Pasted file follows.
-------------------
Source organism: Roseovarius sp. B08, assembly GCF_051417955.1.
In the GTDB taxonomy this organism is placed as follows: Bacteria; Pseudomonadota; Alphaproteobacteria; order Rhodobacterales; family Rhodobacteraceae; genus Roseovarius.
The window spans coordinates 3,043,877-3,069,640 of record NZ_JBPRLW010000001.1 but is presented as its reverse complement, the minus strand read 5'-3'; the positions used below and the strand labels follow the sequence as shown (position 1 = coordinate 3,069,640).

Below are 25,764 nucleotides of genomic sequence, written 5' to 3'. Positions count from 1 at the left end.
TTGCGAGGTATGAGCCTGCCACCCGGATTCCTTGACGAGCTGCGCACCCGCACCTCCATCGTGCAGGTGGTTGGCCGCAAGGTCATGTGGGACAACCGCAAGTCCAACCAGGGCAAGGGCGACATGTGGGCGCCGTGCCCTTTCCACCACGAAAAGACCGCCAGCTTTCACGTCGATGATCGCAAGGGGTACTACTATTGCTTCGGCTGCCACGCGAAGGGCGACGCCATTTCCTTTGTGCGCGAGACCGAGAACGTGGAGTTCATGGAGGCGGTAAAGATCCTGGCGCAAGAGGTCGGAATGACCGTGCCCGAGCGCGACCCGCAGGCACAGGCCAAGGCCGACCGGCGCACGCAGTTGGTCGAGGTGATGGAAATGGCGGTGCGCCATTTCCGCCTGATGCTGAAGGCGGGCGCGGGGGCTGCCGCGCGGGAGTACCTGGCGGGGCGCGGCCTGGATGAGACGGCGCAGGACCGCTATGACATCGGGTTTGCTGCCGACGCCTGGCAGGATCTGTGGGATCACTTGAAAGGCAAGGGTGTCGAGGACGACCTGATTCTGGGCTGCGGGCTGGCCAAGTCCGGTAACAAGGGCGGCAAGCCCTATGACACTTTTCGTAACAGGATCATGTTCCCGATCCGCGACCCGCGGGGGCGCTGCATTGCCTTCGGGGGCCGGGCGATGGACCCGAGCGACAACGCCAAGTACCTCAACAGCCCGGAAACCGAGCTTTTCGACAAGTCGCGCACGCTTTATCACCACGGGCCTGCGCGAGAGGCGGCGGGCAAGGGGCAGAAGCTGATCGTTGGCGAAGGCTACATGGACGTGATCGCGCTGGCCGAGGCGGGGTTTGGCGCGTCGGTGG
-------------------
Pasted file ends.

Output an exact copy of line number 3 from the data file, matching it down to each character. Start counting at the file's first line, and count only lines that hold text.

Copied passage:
The window spans coordinates 3,043,877-3,069,640 of record NZ_JBPRLW010000001.1 but is presented as its reverse complement, the minus strand read 5'-3'; the positions used below and the strand labels follow the sequence as shown (position 1 = coordinate 3,069,640).